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Totally Accurate Battle Simulator hits 1.0 with multiplayer and new maps

Also, find out what’s behind the secret door

a blocky, low-res phalanx of 16th century Japanese warriors ready their shields against an oncoming horde of cavemen, rallying mastodons along
Totally Accurate Battle Simulator settles the age-old question of who would win — cavemen or samurai? — with the pure science of ragdoll physics.
Image: Landfall Games

Totally Accurate Battle Simulator, the ragdoll-physics, set-’em-up-and-watch-’em-fight game from Landfall, makes a full version 1.0 launch today. Despite the game’s jovial nature and ironic title, the studio says this is not an April Fools’ Day announcement.

TABS, which launched in Steam Early Access two years ago, will get multiplayer and two new factions with the 1.0 release. Totally Accurate Battle Simulator, broadly speaking, allows the player to set up two armies — pirates with cannons and cavemen with mastodons are among the factions — and let them duke it out to settle an eternal who-would-win question, for science. So far, it’s been a single-player-only game.

“The number one requested feature has been multiplayer, despite it never having been on the public roadmap,” Wilhelm Nylund, a designer at Landfall and the studio’s chief executive, told Polygon. “We have always wanted to add multiplayer to the game, so it’s great to be able to deliver that as a surprise for 1.0.”

Totally Accurate Battle Simulator’s 1.0 release is joined by three other launches — again, in the spirit of April Fools’ Day, but all three very much real products. Totally Accurate Battlegrounds, the 2018 April Fool’s satire of the battle royale genre, is still going strong and is now a free-to-play game.

Loadout screen for TABG, whose weapons include a “blunderbuss” and a flintlock pistol
Totally Accurate Battlegrounds began as a 2018 April Fools’ Day joke, and has since taken on a life of its own
Image: Landfall

The format change brings with it “a massive refresh” of content, as well as in the game’s networking and user interface. TABG free-to-play also adds “a completely new map filled with fresh weapons, attachments, and things that go boom,” Landfall said in a news release.

“The game has become a bit of a passion project for us,” Nylund said. “We initially didn’t mean to update the game, but when we released it for free in 2018, we got almost 3 million downloads in the first couple of days. We never expected that big of a response to the game, so we kept updating it.”

TABG is joined by Stick Fight: The Game’s launch on Nintendo Switch. The original Stick Fight has been available on PC since 2018. Stick Fight, somewhat like TABS, is a physics-based, platform/fighting game; this is its console debut. “Stick Fight is the ultimate party game, which works really well on the Switch,” Nylund said. “Each round is so short, and you can keep playing forever without stopping.”

And finally, an all-new game called Rounds launches on Steam. Nylund called Rounds a “1v1 roguelike deck-building shooter,” whose gameplay is partly inspired by Slay the Spire. In it, the loser of the previous round gets to pick a card to improve their build and counter their opponent. “Losing in 1v1 is usually pretty harsh, something we have addressed with the deck-building and rubber band mechanic, making it interesting to lose a round,” Nylund reasoned. “You can always turn a game if you are dealt the right card.”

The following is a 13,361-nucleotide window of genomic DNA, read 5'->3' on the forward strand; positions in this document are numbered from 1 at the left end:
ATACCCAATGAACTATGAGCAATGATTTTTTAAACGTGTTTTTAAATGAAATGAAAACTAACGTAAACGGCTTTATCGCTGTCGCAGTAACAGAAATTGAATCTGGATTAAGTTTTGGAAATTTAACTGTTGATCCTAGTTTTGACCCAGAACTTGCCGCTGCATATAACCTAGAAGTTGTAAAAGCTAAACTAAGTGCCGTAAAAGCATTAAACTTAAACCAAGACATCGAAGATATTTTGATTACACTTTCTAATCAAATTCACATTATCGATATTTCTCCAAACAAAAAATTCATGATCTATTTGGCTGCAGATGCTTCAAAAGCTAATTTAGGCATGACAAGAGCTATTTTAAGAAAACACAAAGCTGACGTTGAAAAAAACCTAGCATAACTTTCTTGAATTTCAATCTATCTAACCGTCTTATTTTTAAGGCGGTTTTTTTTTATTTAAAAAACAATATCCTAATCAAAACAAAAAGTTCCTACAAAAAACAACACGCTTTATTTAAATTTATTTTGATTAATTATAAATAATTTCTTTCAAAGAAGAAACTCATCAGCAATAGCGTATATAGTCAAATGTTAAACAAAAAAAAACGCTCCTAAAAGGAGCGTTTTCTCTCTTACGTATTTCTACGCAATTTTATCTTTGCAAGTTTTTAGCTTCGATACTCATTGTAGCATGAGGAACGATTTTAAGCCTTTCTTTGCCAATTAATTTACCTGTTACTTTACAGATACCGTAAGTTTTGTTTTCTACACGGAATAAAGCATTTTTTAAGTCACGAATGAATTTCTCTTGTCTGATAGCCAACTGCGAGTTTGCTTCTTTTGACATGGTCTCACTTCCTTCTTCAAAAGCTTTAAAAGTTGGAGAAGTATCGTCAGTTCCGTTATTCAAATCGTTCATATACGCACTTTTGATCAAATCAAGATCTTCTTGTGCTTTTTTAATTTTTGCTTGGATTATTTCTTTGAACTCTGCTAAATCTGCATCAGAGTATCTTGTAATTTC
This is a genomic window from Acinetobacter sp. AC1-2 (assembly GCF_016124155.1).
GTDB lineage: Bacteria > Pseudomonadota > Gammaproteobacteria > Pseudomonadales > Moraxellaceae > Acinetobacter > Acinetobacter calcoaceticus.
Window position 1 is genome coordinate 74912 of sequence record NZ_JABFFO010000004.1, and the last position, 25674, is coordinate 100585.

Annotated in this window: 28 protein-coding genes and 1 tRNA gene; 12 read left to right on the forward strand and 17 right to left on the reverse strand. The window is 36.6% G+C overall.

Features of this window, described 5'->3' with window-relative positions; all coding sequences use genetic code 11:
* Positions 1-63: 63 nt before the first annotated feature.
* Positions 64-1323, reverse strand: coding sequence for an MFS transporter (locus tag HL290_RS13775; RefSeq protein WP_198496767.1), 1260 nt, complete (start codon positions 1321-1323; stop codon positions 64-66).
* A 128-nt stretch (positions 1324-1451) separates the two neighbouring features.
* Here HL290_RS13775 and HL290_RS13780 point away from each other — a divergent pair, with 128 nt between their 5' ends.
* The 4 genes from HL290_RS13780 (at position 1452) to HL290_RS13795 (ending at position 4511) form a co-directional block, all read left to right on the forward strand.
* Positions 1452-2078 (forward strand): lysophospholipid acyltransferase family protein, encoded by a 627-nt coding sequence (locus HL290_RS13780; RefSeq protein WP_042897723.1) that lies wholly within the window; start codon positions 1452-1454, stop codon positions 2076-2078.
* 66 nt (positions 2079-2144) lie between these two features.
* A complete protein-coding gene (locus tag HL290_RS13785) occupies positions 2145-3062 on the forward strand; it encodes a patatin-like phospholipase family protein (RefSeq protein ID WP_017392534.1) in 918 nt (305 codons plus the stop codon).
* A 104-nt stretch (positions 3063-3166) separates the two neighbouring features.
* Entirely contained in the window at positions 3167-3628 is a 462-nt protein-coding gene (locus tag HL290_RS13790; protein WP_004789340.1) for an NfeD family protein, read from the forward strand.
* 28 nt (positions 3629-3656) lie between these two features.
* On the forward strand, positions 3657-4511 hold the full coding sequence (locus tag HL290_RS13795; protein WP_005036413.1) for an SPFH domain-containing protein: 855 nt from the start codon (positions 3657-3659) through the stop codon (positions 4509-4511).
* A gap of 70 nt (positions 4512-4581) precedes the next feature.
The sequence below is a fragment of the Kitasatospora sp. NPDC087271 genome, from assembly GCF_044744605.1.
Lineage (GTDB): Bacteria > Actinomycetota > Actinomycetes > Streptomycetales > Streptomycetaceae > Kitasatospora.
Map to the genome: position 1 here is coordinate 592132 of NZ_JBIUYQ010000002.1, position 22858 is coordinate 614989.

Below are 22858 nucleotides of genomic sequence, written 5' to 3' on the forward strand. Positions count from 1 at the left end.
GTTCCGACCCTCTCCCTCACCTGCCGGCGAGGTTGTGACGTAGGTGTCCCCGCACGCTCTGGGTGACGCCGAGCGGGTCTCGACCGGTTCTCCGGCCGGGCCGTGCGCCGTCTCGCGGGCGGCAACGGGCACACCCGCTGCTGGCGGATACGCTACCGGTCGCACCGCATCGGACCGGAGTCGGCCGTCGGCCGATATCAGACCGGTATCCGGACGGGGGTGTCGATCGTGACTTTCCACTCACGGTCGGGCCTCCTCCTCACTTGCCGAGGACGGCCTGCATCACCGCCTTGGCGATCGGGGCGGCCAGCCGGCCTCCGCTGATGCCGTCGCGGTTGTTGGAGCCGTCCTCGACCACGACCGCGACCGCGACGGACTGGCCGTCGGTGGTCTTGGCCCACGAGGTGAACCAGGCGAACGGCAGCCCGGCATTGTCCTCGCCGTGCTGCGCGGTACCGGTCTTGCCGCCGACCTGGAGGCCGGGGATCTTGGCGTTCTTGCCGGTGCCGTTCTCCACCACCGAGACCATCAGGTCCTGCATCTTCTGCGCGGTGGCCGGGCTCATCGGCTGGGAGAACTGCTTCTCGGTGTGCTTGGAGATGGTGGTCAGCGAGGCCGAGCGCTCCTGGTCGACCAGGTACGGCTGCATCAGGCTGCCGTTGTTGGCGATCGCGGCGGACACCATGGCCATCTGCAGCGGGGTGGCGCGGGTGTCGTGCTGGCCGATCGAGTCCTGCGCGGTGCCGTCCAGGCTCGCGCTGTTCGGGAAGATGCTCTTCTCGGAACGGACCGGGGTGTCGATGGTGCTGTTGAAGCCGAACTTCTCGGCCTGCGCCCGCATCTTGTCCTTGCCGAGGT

TABS is still Landfall’s star product, and most of the studio’s live stream on Thursday afternoon was devoted to it. Totally Accurate Battle Simulator will get two new factions, each with a secret unit; two new maps and campaigns; online and local multiplayer, and Twitch integration.

TABS is the perfect game for Twitch and YouTube, as it’s centered around the viewing experience of watching a battle take place,” Nyund said. “When we iterate on our games, we always try and make sure they’re just as entertaining to watch as they are to play.”

TABS has been available on PC (via Steam and the Epic Games Store) and Xbox One since 2019 (though the 1.0 release on Thursday applies only to the PC version). “We have a lot of fans of the game that have been following the game for years, but haven’t been able to play it themselves […] but they love watching others play on YouTube and Twitch,” Nylund said. “With the new Twitch integration, they can become part of the game themselves by having their name on a unit in their favorite streamer’s army.”

Also, the 1.0 release means TABS fans can finally discover what’s behind “the door.”

“On one of the early maps, our art director, Johan Lund, added a very mysterious closed door, and the community has always speculated about what’s behind it,” Nylund said. “It’s been in the game for a long time [...] so finally getting to open it is a lot of fun.”

Totally Accurate Battle Simulator 1.0 is $19.99 through Steam and the Epic Games Store. Stick Fight: The Game is $7.50 on the Nintendo eShop, and Rounds is $4.99 via Steam.

Correction: An earlier version of this story created the mistaken impression that Totally Accurate Battle Simulator had been an early access release, open to the public, for almost five years. It has been available in Steam Early Access since 2019, and was available through closed, pre-alpha sign-up trials before that.

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